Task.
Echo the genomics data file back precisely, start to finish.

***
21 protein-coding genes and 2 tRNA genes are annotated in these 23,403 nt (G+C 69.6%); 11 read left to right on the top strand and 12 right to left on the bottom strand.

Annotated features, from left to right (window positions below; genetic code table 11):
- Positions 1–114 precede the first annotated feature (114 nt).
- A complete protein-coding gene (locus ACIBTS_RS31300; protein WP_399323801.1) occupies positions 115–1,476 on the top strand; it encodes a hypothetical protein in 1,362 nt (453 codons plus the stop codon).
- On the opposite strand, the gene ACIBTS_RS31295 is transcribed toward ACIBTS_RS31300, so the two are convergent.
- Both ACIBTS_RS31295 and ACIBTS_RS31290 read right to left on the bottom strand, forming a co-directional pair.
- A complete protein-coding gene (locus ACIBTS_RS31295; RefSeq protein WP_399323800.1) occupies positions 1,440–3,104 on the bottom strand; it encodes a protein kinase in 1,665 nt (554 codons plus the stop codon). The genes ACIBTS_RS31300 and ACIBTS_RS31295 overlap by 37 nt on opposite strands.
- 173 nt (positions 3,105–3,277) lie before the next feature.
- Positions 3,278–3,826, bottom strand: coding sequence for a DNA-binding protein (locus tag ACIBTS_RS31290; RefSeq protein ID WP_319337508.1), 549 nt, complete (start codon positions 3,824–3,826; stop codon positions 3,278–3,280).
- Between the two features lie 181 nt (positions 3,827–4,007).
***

21 protein-coding genes and 2 tRNA genes are annotated in these 23,403 nt (G+C 69.6%); 11 read left to right on the top strand and 12 right to left on the bottom strand.

Annotated features, from left to right (window positions below; genetic code table 11):
- Positions 1–114 precede the first annotated feature (114 nt).
- A complete protein-coding gene (locus ACIBTS_RS31300; protein WP_399323801.1) occupies positions 115–1,476 on the top strand; it encodes a hypothetical protein in 1,362 nt (453 codons plus the stop codon).
- On the opposite strand, the gene ACIBTS_RS31295 is transcribed toward ACIBTS_RS31300, so the two are convergent.
- Both ACIBTS_RS31295 and ACIBTS_RS31290 read right to left on the bottom strand, forming a co-directional pair.
- A complete protein-coding gene (locus ACIBTS_RS31295; RefSeq protein WP_399323800.1) occupies positions 1,440–3,104 on the bottom strand; it encodes a protein kinase in 1,665 nt (554 codons plus the stop codon). The genes ACIBTS_RS31300 and ACIBTS_RS31295 overlap by 37 nt on opposite strands.
- 173 nt (positions 3,105–3,277) lie before the next feature.
- Positions 3,278–3,826, bottom strand: coding sequence for a DNA-binding protein (locus tag ACIBTS_RS31290; RefSeq protein ID WP_319337508.1), 549 nt, complete (start codon positions 3,824–3,826; stop codon positions 3,278–3,280).
- Between the two features lie 181 nt (positions 3,827–4,007).